October 1, 2002

2 Min Read
National Number Database Launched

By Paula Bernier

Posted: 10/2002

National Number Database Launched

By Paula Bernier and Khali

Intrado Inc. turned up the new
National Repository Line Level Database, which tracks what service provider each
phone number belongs to, last month. Although the launch was met with little
fanfare, its impact is expected to be significant.

Called intelliBase NRLLDB, the
service addresses the billing challenges faced by North American telecom
companies as a result of the increased number of local telephone service
providers by aiding in determining which service provider owns individual
telephone lines.

The Alliance for Telecommunications
Industry Solutions (ATIS), a North American standards body, reports
complications in the management of telephone records for billing purposes result
in revenue losses and operating costs estimated in excess of one billion dollars
annually for both local and long-distance carriers.

"Currently, the lack of
accurate billing data results in loss of revenue, billing disputes and expensive
billing validation efforts," says Gartner Dataquest analyst Norbert Scholz.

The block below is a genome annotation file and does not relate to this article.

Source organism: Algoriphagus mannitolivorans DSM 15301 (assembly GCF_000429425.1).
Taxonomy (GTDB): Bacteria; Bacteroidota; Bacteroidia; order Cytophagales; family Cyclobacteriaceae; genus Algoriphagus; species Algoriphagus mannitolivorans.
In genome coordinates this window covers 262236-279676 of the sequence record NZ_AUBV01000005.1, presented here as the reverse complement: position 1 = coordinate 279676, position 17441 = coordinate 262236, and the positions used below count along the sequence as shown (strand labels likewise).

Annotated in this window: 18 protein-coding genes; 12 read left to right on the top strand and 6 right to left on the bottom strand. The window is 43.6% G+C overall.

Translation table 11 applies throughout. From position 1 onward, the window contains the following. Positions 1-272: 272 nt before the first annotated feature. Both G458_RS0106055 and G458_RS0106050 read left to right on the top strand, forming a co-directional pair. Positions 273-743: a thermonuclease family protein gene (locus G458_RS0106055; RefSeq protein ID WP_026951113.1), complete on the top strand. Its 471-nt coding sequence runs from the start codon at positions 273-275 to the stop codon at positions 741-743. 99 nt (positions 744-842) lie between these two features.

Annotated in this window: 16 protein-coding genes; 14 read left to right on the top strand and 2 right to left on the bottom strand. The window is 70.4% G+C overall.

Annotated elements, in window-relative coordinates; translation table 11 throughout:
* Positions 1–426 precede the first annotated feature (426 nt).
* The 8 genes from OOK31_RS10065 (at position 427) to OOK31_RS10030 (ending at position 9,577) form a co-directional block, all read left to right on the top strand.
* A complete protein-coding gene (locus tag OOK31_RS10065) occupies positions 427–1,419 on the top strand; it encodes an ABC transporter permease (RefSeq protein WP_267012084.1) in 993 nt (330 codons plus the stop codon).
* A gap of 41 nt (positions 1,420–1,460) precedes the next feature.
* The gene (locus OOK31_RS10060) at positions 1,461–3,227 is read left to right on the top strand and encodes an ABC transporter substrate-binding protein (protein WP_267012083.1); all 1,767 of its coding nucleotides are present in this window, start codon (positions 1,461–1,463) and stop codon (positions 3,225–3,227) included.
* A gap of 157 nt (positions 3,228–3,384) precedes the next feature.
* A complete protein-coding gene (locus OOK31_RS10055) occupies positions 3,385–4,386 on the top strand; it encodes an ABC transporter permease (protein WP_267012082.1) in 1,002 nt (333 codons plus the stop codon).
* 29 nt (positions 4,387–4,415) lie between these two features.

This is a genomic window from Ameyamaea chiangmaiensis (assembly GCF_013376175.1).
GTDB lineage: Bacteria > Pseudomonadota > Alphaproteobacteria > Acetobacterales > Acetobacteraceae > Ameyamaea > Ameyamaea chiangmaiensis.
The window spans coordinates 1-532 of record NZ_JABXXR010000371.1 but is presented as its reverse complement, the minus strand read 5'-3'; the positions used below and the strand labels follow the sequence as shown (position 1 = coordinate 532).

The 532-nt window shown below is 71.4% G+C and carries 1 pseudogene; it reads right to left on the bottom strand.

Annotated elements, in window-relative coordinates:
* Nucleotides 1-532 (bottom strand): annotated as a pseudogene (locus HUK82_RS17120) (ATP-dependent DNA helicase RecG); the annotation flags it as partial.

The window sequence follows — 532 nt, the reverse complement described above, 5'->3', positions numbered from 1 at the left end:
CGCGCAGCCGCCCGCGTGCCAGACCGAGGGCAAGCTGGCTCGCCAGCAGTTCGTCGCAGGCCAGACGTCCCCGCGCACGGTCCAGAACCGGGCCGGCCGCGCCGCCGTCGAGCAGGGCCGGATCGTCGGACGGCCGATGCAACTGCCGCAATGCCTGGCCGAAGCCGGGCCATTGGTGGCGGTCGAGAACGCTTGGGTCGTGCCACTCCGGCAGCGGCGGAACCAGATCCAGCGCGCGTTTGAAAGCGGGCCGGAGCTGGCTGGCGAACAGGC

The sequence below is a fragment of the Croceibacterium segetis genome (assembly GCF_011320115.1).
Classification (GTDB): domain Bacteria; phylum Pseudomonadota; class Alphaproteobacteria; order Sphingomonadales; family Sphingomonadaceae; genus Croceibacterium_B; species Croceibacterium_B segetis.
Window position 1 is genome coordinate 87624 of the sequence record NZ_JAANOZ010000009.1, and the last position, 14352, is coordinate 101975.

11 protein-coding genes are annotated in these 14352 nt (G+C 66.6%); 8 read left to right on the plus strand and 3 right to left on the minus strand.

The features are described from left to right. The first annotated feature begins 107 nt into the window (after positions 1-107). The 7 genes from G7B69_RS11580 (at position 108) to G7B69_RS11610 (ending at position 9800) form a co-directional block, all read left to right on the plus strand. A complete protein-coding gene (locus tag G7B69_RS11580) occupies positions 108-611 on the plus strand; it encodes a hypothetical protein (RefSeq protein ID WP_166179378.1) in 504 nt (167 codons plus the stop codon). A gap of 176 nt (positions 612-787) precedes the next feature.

"A comprehensive database eliminates the need to research multiple sources
for the owner of the billing relationship for a particular telephone number and
carriers will have a central source to help them address these issues quickly
and effectively."

Created with the input of an
advisory board that includes all major IXCs, LECs, ILECs and CLECs as well as
software providers, the National Repository Line Level Database eventually will
contain all working telephone numbers in North America, their account owners,
revenue accounting offices, end office information and contact information.

In some cases billing name and
address of the end user and even quality of service type data, says Kelly
Anderson, senior product manager of Intrado. Today the same type of information
is sold on a CO level, says Anderson.

Intrado already has signed AT&T
as a customer. That’s no surprise, considering AT&T initiated the idea of
the database in 1997 after complaining to the Ordering and Billing Forum, which
is part of the Alliance for Telecommunications Industry Solutions (ATIS), that
it couldn’t bill the LECs for operator assistance and other services.

The lack of reliable data on what
carrier owns a number is not specific to long-distance operators; it has been a
problem for all types of service providers. For example, CLECs and other LECs
that where once unable to identify each other for reciprocal compensation
purposes can now use the database to realize new revenue assurance, says
Anderson. "The [amount] of porting has not decreased with the CLEC
lull," she says. "There are just fewer players."

Beyond the wireline world, the
database will also be a resource when wireless local number portability comes on
line next year.

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